Evan. Indeed, I must needs confess with Mr. Bolton and Mr. Dyke, that in these times of Christianity, a reprobate may make a glorious profession of the gospel, and perform all the duties and exercises of religion, and that, in outward appearance, with as great spirit and zeal as a true believer; yea, he may be made partaker of some measure of inward illumination, and have a shadow of true regeneration; there being no grace effectually wrought in the faithful, a resemblance whereof may not be found in the unregenerate. And therefore, I say, if any man pitch upon the sign, without the thing signified by the sign, [3] that is, if he pitch upon his graces [or gifts rather] and duties, and conclude assurance from them, as they are in him, and come from him, without having reference to Jesus Christ, as the root and fountain of them; then are they deceitful marks and signs: [4] but if he look upon them with reference to Jesus Christ, then are they not deceitful, but true evidences and demonstrations of faith in Christ. And this a man does, when he looks upon his outward actions as flowing from the inward actions of his mind, and upon the inward actions of his mind as flowing from the habits of grace within him, and upon the habits of grace within him as flowing from his justification, and upon his justification as flowing from his faith, and upon his faith as given by and embracing Jesus Christ: thus, I say, if he rests not till he comes to Christ, his marks and signs are not deceitful, but true. [5]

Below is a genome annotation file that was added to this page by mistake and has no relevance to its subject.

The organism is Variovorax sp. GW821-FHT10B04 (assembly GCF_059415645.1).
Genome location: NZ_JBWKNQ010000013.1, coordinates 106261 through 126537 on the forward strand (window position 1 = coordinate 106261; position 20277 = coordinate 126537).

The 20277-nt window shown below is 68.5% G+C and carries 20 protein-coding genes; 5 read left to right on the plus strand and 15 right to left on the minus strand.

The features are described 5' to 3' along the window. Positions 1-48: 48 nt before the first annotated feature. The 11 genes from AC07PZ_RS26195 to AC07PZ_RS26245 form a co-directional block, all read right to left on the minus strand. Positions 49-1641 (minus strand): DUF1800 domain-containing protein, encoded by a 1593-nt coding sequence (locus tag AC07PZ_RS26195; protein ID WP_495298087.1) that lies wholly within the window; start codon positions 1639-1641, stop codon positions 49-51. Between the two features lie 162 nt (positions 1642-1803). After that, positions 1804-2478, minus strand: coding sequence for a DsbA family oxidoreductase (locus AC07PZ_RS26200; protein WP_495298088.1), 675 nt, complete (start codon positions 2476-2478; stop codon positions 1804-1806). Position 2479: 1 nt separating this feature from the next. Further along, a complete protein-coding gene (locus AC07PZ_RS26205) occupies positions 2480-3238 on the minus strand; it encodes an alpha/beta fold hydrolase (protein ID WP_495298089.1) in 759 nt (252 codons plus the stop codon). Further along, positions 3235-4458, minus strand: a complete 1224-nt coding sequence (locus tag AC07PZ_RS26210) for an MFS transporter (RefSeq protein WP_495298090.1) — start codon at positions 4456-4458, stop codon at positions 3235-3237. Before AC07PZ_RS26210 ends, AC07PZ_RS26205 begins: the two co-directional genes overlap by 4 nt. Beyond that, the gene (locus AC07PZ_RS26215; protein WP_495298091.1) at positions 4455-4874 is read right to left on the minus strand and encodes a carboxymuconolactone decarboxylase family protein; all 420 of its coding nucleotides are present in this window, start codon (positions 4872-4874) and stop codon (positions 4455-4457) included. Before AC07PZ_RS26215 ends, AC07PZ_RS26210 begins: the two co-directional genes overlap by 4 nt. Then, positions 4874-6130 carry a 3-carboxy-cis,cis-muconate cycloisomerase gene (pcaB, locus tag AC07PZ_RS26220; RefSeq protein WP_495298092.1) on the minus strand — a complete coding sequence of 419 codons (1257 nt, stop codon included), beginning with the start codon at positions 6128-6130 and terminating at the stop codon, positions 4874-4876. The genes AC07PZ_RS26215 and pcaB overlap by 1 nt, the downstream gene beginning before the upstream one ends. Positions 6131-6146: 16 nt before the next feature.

Ant. But, sir, if an unbeliever may have a resemblance of every grace that is wrought in a believer, then it must be a hard matter to find out the difference: and therefore I conceive it is best for a man not to trouble himself at all about marks and signs.

Evan. Give me leave to deal plainly with you, in telling you, that although we cannot say, every one that hath a form of godliness hath also the power of godliness, yet we may truly say, that he who hath not the form of godliness, hath not the power of godliness; for though all be not gold that glitters, yet all gold doth glitter. And therefore, I tell you truly, if you have no regard to make the law of Christ your rule, by endeavouring to do what is required in the ten commandments, and to avoid what is there forbidden, it is a very evil sign: and, therefore, I pray you consider of it.


[1] That is, makes him a new man.

[2] Namely, habitually.

[3] Namely, Christ in the heart.